The gospel: “Follow me…”

By late afternoon yesterday, I had heard more police helicopters in one day than I had ever imagined possible. Along with sirens and cruisers racing down our streets, it was enough to unsettle. We spent the early evening over at my sister’s house in her backyard, enjoying dinner (and lots of space for the kids to run) with our cell group. Her yard felt like an oasis in the midst of all the sirens and commotion in the air and on our streets, and I was grateful for the feelings of peace we enjoyed there. I was especially grateful watching Mercy and Aaron’s carefree play that seemed completely unaffected by the noise.

Later, after running home with Doug to put the kids to bed, I came back to my sister’s house for a special send-off party for three young women in our congregation who are leaving later this week to spend time in Guatemala for intensive Spanish language study. We played a Guatemala trivia game, ate a lot of dessert, and ended our time together by praying for them and their travels.

I was struck by a memory I have shared here before of sitting in a Fuller classroom and overhearing two students discuss how appalling it would be to live in my neighborhood: “Are you kidding me?” she said, with a laugh. “Two single women living in that neighborhood? That would be crazy!”

As I extended my hand toward these three beautiful single young women who have heard God’s call to love their neighbors here in the midst of helicopters, sirens and cruisers, and who have responded to that call to the degree of committing their time and vacations and money to go and learn the language that many of those neighbors speak, I marveled at the beauty of a crazy gospel.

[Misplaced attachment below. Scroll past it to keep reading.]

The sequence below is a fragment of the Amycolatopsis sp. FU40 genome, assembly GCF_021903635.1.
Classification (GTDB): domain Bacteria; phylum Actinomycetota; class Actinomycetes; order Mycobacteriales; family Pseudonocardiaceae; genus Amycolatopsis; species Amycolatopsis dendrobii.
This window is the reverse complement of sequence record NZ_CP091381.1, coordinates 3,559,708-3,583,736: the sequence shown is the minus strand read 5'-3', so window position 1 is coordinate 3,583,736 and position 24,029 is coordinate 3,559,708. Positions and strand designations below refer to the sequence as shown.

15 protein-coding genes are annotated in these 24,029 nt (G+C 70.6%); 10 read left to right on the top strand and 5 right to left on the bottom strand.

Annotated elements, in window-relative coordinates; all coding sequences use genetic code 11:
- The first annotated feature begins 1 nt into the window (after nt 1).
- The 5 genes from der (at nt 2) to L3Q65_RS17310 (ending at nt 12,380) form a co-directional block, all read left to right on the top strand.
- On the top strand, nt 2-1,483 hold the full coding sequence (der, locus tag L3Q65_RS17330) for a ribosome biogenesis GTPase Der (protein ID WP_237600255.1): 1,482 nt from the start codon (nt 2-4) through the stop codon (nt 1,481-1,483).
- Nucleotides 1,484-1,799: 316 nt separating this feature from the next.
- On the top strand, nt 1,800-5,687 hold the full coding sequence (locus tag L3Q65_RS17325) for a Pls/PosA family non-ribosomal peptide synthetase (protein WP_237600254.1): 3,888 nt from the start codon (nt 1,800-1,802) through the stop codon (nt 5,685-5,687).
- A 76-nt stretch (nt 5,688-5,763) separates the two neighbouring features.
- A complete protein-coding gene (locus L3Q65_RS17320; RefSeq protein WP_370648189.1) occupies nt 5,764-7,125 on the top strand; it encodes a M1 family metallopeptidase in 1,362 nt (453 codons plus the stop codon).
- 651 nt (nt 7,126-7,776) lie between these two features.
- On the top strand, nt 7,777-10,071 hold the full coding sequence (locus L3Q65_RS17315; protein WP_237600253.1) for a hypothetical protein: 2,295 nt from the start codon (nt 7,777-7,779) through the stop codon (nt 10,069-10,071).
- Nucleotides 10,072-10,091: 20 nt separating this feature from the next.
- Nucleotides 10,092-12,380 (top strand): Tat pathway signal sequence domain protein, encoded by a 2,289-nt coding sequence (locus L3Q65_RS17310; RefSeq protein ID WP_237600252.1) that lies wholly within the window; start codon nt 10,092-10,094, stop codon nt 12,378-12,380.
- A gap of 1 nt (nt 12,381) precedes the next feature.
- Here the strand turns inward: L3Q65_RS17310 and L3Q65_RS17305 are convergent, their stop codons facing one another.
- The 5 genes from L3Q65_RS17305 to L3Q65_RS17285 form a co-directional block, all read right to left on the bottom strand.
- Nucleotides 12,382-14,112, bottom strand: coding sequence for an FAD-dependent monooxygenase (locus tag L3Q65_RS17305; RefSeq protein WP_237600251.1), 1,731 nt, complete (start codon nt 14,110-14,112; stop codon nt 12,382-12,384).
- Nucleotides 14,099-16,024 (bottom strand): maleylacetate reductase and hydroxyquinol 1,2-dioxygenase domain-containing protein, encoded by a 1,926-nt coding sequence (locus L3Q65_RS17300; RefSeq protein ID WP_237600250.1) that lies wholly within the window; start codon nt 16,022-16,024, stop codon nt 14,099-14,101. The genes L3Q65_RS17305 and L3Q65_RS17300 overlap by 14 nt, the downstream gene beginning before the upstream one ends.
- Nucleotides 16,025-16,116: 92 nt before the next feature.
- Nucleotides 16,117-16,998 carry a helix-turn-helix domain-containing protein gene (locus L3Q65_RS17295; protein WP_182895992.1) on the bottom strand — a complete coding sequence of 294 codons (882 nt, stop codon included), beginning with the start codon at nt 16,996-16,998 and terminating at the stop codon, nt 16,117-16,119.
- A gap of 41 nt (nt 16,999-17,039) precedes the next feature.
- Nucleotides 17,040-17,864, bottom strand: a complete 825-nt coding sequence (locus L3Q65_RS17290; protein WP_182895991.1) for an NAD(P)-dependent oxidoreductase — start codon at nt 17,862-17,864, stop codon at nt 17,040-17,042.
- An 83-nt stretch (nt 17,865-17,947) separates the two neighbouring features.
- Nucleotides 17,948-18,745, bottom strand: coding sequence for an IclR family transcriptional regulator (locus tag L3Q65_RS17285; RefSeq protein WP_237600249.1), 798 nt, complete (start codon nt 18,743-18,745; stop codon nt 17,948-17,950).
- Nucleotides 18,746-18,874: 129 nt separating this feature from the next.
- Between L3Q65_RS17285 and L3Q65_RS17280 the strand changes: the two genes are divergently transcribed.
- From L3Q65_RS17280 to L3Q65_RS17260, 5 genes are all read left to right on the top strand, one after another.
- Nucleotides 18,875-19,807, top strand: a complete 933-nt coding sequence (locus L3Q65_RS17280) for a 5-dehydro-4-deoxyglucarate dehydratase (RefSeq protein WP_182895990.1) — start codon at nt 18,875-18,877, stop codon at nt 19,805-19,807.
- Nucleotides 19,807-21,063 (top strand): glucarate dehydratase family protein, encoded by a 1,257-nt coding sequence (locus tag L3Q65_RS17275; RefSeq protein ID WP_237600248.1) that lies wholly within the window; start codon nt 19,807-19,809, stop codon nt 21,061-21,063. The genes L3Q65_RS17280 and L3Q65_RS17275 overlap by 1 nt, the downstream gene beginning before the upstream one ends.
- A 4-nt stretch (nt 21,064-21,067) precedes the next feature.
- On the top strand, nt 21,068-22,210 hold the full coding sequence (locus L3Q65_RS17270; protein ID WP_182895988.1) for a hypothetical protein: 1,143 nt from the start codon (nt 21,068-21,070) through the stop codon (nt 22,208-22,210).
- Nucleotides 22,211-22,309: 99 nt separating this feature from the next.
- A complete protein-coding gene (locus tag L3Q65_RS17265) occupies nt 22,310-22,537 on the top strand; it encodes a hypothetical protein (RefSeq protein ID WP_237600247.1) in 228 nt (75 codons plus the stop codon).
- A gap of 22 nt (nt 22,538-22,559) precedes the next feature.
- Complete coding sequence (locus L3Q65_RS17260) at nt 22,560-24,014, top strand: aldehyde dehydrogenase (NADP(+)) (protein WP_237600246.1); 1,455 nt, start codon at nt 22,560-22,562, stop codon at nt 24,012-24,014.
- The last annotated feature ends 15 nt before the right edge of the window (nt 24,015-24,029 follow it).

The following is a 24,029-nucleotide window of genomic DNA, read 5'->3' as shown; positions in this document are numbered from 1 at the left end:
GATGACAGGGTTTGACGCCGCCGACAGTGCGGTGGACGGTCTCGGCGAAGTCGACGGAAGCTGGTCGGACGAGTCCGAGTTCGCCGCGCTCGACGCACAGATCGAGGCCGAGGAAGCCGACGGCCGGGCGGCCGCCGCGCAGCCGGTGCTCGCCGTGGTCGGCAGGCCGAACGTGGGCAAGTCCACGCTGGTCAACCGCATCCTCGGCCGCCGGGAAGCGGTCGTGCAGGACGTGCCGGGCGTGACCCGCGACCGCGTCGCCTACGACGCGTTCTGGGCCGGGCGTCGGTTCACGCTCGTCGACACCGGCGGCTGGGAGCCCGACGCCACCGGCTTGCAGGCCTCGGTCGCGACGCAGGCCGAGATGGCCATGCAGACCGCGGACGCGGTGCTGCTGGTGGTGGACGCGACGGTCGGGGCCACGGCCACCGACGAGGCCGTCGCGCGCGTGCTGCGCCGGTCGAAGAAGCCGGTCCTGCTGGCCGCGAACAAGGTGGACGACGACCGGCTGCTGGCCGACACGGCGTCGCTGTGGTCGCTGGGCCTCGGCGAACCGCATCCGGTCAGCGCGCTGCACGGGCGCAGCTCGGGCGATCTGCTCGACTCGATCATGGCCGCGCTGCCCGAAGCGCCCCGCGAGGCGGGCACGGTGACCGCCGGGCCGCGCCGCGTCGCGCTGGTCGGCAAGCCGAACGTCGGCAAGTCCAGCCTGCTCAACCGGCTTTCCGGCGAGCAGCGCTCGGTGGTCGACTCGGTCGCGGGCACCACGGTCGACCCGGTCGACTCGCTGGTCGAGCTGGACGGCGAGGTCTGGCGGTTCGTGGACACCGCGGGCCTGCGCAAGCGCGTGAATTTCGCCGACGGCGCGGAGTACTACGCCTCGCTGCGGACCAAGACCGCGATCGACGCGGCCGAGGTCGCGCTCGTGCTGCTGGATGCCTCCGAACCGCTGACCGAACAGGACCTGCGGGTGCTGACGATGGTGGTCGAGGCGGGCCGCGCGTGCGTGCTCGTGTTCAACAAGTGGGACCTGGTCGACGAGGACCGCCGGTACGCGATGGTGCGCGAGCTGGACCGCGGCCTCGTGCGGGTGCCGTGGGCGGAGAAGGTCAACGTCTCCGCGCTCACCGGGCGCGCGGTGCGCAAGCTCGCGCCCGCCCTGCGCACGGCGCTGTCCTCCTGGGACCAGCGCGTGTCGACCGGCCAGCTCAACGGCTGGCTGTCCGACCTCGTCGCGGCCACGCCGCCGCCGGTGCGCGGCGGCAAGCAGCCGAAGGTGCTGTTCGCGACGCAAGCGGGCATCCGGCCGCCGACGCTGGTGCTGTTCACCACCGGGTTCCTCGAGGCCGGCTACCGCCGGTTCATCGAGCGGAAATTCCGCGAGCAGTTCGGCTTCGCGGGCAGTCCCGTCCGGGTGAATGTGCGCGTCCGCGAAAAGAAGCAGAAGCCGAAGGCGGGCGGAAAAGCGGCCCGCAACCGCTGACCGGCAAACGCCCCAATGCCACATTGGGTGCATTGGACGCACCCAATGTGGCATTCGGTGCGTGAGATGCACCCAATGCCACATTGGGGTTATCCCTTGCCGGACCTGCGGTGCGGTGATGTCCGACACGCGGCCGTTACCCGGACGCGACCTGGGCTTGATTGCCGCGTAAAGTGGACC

Godspeed, Lauren, Sarah and Sarah.


  1. We did the language learn in Guatemala but found out that our Mexican immigrant neighbors in your part of LA didn’t dig our copy cat Central American version of the tongue.

    They said Guatemalans spoke Spanish too slow and didn’t get with the Mexo-Spanglish LA street slang.

    Sometimes the prejudices and cross-cultural challenges get overwhelming no matter where you live.

    Hang in there sister.

    Poco a poco. Little by little.

  2. Actually, the fact that Tom Pratt chose to write that kind of comment in response to the post, only serves to perpetuate more, or another kind, of prejudice. funny…

  3. I thought one of the points of the original post was that some people at Fuller, out of fear, are prejudiced to the point that they wouldn’t even consider living in some parts of the city even though they follow a Lord who gave particular importance to poor folks.

    We lived in poor neighborhoods with a variety of Latin American immigrants for many years and saw another variety of prejudice up close.

    That seemed relevant to me since these women will learn a form of Spanish that will identify them with a particular immigrant group that many of our Mexican immigrant neighbors–the vast majority of inner city folks in parts of the city–looked down on.

    That’s just our experience and witness. Sounds like you’ve got a different experience, Xochitl. I’d love to hear about it.

  4. Well, I suppose my experience puts me on the other end of the situation, the one in which generalizations are directed at me from people who don’t know me persoanally. Perhaps because people may have had a *particular* experience with other Mexican-American females born and raised in LA (as is my case), they feel confident it also applies to who I am, or to other such identified people. So my experience of being on that end of generalizations makes it so that I am more sentitive to not making that which is particular a generalization projected onto others, and I try to not make statements that would perpetuate the generalization of people.

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